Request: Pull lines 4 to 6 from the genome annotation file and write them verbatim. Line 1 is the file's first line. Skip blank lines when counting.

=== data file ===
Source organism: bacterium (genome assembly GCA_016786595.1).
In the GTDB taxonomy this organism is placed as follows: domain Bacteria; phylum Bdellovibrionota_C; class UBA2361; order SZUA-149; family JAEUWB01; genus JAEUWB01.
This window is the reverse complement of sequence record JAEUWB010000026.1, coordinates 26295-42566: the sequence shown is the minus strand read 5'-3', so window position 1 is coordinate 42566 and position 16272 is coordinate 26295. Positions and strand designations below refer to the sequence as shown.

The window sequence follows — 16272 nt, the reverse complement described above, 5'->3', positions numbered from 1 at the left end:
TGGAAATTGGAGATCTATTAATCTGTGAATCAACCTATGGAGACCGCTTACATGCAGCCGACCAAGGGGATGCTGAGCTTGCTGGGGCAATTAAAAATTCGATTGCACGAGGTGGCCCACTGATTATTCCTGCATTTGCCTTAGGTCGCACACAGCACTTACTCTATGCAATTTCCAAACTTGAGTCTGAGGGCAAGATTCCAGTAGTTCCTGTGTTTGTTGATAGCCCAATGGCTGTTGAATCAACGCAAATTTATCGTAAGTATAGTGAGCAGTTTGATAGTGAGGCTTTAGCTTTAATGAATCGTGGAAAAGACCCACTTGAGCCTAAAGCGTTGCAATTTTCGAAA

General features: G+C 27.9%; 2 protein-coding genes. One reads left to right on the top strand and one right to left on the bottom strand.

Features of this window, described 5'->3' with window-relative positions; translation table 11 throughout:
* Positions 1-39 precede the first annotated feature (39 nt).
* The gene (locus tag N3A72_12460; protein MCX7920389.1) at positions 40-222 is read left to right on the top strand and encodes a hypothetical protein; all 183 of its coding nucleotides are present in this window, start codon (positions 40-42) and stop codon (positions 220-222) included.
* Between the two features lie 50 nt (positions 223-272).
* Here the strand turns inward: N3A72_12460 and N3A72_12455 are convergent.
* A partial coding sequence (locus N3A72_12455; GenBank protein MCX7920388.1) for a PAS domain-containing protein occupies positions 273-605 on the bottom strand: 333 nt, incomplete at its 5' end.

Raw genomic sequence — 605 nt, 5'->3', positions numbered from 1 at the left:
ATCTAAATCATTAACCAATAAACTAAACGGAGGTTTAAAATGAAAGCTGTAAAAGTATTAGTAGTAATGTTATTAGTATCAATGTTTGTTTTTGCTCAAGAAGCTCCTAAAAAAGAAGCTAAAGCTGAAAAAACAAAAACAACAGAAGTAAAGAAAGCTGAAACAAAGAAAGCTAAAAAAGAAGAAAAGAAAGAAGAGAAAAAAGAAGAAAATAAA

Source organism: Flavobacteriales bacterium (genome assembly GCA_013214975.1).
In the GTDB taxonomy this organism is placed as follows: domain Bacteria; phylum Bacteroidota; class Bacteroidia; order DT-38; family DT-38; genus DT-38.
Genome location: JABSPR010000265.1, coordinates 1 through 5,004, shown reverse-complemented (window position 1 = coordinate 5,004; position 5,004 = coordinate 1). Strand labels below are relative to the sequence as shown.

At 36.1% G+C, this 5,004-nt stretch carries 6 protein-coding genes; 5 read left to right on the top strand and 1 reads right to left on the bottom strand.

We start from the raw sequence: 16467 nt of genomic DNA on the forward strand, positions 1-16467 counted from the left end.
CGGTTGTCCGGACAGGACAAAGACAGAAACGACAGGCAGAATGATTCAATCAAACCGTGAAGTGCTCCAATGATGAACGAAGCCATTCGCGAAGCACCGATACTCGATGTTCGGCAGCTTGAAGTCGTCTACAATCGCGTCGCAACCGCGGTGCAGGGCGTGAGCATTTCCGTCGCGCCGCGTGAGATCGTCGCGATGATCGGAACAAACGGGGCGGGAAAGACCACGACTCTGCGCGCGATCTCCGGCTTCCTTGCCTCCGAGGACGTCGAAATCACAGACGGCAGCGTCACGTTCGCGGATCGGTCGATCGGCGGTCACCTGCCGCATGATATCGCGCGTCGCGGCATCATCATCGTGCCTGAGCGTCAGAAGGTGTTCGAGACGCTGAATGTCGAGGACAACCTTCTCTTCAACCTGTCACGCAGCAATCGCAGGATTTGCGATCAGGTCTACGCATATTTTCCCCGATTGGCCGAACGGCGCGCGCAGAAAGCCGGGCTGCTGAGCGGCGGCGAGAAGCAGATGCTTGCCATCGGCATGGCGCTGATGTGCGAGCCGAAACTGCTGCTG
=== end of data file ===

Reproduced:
The window sequence follows — 16272 nt, the reverse complement described above, 5'->3', positions numbered from 1 at the left end:
TGGAAATTGGAGATCTATTAATCTGTGAATCAACCTATGGAGACCGCTTACATGCAGCCGACCAAGGGGATGCTGAGCTTGCTGGGGCAATTAAAAATTCGATTGCACGAGGTGGCCCACTGATTATTCCTGCATTTGCCTTAGGTCGCACACAGCACTTACTCTATGCAATTTCCAAACTTGAGTCTGAGGGCAAGATTCCAGTAGTTCCTGTGTTTGTTGATAGCCCAATGGCTGTTGAATCAACGCAAATTTATCGTAAGTATAGTGAGCAGTTTGATAGTGAGGCTTTAGCTTTAATGAATCGTGGAAAAGACCCACTTGAGCCTAAAGCGTTGCAATTTTCGAAA

General features: G+C 27.9%; 2 protein-coding genes. One reads left to right on the top strand and one right to left on the bottom strand.